Rent Romus – alto, soprano, and C-melody saxophones, voice, accordion | CJ Borosque – fx pedals | Ray Schaeffer – 6-string electric bass | Philip Everett – drums, autoharp, electronics
Recorded, mixed and mastered at Studio 401, SF, CA. Artwork by Jess Rowland.
Tracklist: 1. Dark Wanderer [6:09] 2. Do-gooders can run but they can’t hide [6:50] 3. Gasburger Sheep Slaughter House [4:33] 4. More water kills for the money [3:50] 5. Party in Room 614A (M.Y.O.B.) [4:39] 6. How to be a good citizen in 3 easy steps [4:09] 7. Mrs. Darpafire does Washington [4:22] 8. The Demonic Circus of Certified Insular Asshogs [4:47] 9. Disturbing Emergence [4:54]
The Lords of Outland present their latest black metal deth jazz sequel to Culture of Pain.
In this day, this dawn, when privacy rapidly begins to dwindle…where the difference between inside and outside of one’s head or one’s house or one’s inbox are growing more blurred….we find ourselves in new territory, a no man’s land where everyone has fifteen hours of fame, whether they know it or not. There is no choice anymore in what is open to the electronic voyeur. The eyes of the world are upon us and we are all stripped naked on the internet, over the phone, in our email and in our very thoughts. Nothing is hidden from the watchful eyes of the ‘gods’. We are on display for their amusement. However, as the watcher watches so too do we watch him. So too do we indulge in voyeuristic fashion, in the analysis of his behavior. He is the wolf to our sheep, but we are the hunter to his wolf, and as the spiral turns so to the watcher and the watched become one in a dance, the pull eternal, between fascism and freedom.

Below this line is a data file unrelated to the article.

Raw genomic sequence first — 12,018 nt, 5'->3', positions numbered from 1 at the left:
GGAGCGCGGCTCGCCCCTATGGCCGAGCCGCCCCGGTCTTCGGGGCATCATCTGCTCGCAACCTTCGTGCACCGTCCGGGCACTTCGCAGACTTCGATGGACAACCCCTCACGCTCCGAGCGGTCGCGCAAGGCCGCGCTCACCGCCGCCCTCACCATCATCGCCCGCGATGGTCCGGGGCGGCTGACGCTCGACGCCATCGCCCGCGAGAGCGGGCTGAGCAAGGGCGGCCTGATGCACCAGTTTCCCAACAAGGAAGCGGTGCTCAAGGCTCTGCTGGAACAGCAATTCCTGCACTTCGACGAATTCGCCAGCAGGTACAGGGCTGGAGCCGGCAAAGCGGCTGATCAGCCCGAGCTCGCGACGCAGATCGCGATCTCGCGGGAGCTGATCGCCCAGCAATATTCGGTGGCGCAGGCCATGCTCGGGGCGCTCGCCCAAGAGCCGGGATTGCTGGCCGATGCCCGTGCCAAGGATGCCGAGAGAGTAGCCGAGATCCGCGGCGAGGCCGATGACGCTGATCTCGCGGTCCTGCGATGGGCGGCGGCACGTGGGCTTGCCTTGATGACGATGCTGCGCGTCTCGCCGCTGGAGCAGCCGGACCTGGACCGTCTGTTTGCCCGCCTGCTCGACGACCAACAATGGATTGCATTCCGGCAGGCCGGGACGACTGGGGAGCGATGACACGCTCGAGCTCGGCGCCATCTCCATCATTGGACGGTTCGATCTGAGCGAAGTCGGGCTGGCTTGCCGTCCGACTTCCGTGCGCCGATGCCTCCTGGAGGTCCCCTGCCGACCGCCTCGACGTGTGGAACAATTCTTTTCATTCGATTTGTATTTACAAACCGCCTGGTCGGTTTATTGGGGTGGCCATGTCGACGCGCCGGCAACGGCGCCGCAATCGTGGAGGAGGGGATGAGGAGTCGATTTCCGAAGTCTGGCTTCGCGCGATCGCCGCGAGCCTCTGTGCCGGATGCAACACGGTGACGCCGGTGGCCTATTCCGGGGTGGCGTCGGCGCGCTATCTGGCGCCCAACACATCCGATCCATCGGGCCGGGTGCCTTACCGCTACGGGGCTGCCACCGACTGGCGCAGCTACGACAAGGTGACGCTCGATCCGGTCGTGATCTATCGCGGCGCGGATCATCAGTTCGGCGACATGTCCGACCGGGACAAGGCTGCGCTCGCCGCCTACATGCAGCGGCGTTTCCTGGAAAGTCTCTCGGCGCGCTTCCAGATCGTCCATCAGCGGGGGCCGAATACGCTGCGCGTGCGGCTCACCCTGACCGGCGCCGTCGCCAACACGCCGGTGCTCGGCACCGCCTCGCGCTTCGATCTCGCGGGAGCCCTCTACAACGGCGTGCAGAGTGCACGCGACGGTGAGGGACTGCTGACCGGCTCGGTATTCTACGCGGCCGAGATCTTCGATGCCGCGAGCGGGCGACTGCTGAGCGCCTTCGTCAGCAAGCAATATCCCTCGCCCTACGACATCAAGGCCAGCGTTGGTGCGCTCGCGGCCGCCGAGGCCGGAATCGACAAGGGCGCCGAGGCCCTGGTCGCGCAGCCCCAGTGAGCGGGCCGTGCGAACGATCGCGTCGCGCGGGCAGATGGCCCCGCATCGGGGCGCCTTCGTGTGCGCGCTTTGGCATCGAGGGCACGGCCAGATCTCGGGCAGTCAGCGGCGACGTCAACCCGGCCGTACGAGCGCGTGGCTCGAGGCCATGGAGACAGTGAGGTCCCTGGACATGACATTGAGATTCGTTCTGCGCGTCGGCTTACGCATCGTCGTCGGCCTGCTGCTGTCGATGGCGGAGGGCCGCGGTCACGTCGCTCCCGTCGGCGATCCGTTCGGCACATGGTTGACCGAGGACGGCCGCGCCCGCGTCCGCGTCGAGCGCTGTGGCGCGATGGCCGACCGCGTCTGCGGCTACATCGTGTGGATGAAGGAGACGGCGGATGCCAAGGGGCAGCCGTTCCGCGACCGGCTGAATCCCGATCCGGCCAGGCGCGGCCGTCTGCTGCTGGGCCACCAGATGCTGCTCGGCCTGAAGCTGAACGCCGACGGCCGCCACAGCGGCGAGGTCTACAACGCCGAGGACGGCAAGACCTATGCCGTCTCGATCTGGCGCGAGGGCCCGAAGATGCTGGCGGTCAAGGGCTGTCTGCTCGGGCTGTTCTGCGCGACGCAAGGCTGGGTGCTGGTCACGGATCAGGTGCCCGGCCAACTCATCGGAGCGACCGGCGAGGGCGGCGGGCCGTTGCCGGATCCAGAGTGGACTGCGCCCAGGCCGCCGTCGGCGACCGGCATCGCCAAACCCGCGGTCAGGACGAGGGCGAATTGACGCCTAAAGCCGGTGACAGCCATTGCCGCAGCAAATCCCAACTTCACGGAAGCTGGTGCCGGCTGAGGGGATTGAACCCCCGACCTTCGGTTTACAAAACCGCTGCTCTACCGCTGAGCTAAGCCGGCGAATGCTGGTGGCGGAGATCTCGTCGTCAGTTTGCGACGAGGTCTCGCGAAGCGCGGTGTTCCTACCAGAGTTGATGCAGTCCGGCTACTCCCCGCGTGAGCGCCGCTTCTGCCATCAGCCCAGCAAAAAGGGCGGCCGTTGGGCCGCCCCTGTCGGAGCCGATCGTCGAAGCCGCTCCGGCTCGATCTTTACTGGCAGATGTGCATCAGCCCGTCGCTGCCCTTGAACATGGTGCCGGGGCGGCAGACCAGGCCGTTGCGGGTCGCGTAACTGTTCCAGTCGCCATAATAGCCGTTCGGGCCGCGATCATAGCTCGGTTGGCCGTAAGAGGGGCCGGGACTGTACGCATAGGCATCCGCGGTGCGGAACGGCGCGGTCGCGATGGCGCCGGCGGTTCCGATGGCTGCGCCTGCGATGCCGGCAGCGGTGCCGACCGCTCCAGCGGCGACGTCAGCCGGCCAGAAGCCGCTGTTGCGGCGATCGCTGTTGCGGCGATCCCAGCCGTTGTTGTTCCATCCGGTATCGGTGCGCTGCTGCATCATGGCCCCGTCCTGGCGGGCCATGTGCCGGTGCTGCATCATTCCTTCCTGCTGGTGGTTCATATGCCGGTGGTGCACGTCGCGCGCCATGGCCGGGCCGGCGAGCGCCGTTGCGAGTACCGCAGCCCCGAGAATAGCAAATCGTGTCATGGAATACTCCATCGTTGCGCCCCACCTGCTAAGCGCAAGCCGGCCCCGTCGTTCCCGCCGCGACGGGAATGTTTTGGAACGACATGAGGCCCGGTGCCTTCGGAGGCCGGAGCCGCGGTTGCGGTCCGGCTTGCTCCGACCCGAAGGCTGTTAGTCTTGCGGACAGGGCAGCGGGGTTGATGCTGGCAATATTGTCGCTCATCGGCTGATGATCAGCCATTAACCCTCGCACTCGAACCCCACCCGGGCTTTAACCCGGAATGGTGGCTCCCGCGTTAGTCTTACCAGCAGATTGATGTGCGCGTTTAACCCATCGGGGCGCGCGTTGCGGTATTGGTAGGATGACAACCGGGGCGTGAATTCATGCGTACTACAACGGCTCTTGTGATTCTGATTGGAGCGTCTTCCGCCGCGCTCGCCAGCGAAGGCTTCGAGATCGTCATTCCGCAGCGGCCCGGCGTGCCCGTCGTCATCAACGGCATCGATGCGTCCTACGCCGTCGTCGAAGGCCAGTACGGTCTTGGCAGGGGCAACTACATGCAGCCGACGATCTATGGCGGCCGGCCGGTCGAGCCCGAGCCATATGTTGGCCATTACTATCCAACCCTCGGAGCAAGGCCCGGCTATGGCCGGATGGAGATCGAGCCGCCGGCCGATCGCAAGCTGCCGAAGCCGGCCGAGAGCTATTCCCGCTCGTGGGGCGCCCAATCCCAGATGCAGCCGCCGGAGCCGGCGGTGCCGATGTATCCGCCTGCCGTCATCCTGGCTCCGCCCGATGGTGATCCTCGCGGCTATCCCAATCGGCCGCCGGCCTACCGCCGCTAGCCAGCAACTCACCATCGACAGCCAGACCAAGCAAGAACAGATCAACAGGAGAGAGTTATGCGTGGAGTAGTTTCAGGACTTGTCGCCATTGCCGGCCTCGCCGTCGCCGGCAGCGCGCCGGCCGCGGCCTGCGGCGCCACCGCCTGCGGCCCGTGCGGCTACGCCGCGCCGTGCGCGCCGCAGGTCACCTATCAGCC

Enter Super Hero Rent Romus, armed with all kinds of saxophones (plus voice and accordion), leading a brigade of musicians – CJ Borosque, Ray Scheaffer, Philip Everett – that could cause an enlightened Buddhist to nervously twitch fingers before attacking his moaning fellows à la Mike Tyson vs Larry Holmes, round four (isn’t it peculiar that boxing comparisons appear whenever I listen to this man’s output?). – Massimo Ricci, Touching Extremes
Lords of Outland’s previous release, “Culture of Pain,” was a fun and scary set of monster tunes that perfectly set the stage for this great release. Think of the two of them as a free jazz Creature Double Feature, and tip your hat to Romus, his sax and accordion, and his fearless exploration of sonic insanity. – Mike Wood, Music Emissions
This is no-nonsense, ‘go for the juggular’, manic free- jazz from this four-piece, and quite possibly some of the most savage and noisy music I have heard from the genre in quite some time. – Pete Pardo, Sea of Tranquility
Dark and electronics-laden free jazz that brings a new ominous meaning to the “Lords” name. This is the latest incarnation of Romus’ free jazz band, taking a noisier and more experimental turn. – Craig Matsumoto, KZSU
Led by Rent Romus, the “Lords” are one of California’s true extreme ensembles. – Caravan News, Stockton CA
The album offers an abrasive collection of tracks that sounds like James and Chance and the Contortions on some dangerous mixture of meth and speedballs…has an intensity to it that makes me fidgety and unsettled, especially with its off-time tempos and cluttered percussion. And this is coming from some one that listens to Merzbow while he studies. – Michael Grillo, Chain D.L.K.
CD version (incl. shipment cost world-wide)